As a semi-nomadic people, Southern Tutchone women would have had to carry their babies long distances. It was necessary to build and design proper carriers. Mothers rarely allowed young children to wander freely around camp. In fact, most babies were swaddled, placed in hammocks, or left in their carriers. Babies spent so much time in their carriers that the carriers had to be both comfortable and supportive.
This Southern Tutchone style baby carrier is a prime example of good design and ingenuity. It contains a stiff birch bark lining which is folded and sewn into a seat. The seat supported much of the baby's weight while a tanned hide case fitted around the birch bark center to keep the baby in place. The hide was carefully cut and sown to enclose the baby's suspended legs. To fit the baby snuggly, the carrier's hide is laced and tied securely in several spots along the front. A wide strap attached to either side of the carrier was worn across the shoulders with the baby pouch resting in the middle of the back. The baby, nestled snuggly in the carrier, was lifted on the mothers back with the baby facing out allowing the child to see out into the world. In the olden days a round pouch decorated by the mother would be attached to the outer carrying case, the small pouch would house the umbilical cord. This baby carrier was intended for small infants, although carriers were made for young children in all stages of growth. As the child grew simple straps would help hold the weight of the child as they clung to the backs of their mother.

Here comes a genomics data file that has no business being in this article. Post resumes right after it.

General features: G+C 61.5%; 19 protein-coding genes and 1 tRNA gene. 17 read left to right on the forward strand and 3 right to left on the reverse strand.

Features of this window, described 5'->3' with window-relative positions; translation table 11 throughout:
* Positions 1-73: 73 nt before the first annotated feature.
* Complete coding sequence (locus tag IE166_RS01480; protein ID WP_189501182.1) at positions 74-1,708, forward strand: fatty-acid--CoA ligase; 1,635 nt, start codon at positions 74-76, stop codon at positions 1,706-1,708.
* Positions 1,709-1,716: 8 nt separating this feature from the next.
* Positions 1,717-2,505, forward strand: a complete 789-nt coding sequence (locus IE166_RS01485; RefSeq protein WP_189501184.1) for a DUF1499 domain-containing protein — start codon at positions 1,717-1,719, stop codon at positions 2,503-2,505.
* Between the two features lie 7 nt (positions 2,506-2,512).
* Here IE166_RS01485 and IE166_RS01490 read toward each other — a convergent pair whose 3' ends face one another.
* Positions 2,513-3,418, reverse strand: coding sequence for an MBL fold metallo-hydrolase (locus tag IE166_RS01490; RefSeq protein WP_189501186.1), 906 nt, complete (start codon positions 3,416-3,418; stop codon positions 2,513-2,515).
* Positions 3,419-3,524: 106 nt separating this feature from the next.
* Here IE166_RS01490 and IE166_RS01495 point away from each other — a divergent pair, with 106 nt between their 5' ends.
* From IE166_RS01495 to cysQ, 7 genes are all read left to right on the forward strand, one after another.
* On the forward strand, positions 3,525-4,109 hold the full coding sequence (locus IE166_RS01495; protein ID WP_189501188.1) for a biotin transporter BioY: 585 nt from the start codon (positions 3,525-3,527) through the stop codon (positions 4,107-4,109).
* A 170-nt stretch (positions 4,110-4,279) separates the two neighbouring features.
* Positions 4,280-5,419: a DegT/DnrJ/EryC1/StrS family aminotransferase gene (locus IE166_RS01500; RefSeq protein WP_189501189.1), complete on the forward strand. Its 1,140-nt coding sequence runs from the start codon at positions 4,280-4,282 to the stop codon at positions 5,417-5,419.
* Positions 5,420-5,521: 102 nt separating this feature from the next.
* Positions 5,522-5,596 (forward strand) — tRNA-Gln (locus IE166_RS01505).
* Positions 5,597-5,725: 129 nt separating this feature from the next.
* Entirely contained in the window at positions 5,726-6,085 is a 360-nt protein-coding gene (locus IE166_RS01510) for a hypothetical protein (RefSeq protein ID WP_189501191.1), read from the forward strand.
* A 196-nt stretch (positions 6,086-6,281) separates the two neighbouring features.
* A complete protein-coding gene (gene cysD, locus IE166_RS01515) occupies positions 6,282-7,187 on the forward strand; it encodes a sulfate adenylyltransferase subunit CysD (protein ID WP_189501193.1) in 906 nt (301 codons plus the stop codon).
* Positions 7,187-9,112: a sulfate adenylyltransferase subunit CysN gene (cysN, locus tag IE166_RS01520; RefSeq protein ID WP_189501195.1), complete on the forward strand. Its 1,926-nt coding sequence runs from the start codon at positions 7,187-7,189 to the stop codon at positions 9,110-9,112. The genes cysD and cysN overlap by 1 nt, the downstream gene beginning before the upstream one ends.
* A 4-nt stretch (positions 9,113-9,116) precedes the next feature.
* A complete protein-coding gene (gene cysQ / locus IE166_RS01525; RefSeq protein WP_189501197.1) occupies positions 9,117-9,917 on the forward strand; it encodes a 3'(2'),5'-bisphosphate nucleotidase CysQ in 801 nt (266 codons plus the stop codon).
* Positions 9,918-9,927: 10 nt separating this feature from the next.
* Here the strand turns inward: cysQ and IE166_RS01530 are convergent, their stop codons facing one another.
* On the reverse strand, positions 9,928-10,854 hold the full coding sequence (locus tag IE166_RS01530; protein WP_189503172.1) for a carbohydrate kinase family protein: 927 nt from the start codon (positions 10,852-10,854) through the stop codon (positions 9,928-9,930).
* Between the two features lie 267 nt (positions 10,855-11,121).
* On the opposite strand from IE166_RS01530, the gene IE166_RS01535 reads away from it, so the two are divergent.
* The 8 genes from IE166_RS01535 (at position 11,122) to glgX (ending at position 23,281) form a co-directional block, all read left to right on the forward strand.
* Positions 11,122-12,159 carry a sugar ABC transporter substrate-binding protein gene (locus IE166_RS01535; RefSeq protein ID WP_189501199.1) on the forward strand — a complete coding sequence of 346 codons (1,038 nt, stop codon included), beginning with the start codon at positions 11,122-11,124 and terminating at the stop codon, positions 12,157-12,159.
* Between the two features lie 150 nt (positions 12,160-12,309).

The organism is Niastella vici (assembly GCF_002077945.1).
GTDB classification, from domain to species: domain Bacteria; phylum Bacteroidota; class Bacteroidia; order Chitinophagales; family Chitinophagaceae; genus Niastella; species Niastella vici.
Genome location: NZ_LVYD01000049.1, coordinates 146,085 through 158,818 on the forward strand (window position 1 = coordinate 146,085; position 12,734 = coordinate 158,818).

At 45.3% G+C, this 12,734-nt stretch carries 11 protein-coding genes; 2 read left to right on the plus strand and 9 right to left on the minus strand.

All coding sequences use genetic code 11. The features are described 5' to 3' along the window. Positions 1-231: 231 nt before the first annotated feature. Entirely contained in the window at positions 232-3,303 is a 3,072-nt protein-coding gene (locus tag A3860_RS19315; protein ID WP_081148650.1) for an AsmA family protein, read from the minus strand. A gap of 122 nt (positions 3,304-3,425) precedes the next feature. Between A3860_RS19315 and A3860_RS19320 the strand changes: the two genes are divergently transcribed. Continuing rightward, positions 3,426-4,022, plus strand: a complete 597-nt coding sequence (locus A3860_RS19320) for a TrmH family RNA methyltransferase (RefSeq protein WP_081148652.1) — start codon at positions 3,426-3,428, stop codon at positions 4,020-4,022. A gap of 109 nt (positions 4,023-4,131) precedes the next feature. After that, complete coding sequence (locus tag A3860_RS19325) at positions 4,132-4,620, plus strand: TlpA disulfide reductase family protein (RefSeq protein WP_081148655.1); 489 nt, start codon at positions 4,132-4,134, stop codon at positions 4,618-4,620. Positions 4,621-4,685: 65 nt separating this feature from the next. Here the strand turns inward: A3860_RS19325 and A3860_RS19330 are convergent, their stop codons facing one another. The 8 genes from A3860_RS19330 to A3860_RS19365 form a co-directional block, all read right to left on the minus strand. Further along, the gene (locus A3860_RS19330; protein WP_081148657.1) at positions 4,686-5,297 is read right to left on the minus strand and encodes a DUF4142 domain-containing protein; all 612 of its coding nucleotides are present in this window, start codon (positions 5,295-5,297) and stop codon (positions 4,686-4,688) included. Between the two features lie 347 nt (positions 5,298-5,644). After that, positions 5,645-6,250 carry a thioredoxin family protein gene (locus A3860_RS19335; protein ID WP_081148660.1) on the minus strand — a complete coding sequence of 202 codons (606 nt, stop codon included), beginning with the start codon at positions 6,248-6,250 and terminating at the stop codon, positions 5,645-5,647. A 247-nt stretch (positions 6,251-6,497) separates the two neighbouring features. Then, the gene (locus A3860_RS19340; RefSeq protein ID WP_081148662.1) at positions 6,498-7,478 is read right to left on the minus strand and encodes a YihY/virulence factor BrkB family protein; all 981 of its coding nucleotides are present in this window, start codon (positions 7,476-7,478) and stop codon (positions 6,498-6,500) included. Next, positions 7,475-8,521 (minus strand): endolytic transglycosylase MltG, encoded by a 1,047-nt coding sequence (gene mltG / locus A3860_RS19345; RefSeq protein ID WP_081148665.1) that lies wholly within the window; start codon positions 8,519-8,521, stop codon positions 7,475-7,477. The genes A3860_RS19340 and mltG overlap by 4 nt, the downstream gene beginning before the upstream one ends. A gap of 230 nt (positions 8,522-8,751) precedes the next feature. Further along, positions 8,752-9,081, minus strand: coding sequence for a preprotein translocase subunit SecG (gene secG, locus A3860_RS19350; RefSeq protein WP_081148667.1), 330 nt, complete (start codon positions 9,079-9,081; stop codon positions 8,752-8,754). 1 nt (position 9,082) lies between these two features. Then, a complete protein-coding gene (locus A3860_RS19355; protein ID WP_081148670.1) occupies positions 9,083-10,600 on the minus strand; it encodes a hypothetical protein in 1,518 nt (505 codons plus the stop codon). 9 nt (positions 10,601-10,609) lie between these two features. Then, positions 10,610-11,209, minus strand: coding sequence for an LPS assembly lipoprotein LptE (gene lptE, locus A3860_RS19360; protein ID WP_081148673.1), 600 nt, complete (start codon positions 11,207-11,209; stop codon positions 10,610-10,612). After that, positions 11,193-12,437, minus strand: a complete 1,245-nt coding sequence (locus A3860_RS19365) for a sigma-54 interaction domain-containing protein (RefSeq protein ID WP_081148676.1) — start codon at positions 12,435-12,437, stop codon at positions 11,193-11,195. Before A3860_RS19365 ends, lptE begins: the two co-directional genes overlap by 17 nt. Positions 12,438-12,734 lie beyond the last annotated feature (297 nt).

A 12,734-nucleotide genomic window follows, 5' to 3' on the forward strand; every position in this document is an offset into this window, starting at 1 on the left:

Kluane Museum of History, Burwash Landing